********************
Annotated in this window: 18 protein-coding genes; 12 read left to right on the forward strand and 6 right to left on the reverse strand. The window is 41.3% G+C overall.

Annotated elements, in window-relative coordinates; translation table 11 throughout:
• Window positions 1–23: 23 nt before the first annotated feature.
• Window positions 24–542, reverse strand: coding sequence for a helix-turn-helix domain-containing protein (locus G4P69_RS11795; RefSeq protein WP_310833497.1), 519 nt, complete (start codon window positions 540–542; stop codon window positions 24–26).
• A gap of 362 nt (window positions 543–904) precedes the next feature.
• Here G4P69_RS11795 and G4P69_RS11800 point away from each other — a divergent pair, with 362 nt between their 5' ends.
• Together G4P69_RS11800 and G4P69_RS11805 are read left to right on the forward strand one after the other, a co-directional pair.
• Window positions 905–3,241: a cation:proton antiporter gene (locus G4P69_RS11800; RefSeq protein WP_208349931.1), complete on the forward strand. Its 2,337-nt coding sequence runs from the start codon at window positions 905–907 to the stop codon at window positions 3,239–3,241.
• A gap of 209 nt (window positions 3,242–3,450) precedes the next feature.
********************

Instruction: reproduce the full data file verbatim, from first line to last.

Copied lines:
Annotated in this window: 18 protein-coding genes; 12 read left to right on the forward strand and 6 right to left on the reverse strand. The window is 41.3% G+C overall.

Annotated elements, in window-relative coordinates; translation table 11 throughout:
• Window positions 1–23: 23 nt before the first annotated feature.
• Window positions 24–542, reverse strand: coding sequence for a helix-turn-helix domain-containing protein (locus G4P69_RS11795; RefSeq protein WP_310833497.1), 519 nt, complete (start codon window positions 540–542; stop codon window positions 24–26).
• A gap of 362 nt (window positions 543–904) precedes the next feature.
• Here G4P69_RS11795 and G4P69_RS11800 point away from each other — a divergent pair, with 362 nt between their 5' ends.
• Together G4P69_RS11800 and G4P69_RS11805 are read left to right on the forward strand one after the other, a co-directional pair.
• Window positions 905–3,241: a cation:proton antiporter gene (locus G4P69_RS11800; RefSeq protein WP_208349931.1), complete on the forward strand. Its 2,337-nt coding sequence runs from the start codon at window positions 905–907 to the stop codon at window positions 3,239–3,241.
• A gap of 209 nt (window positions 3,242–3,450) precedes the next feature.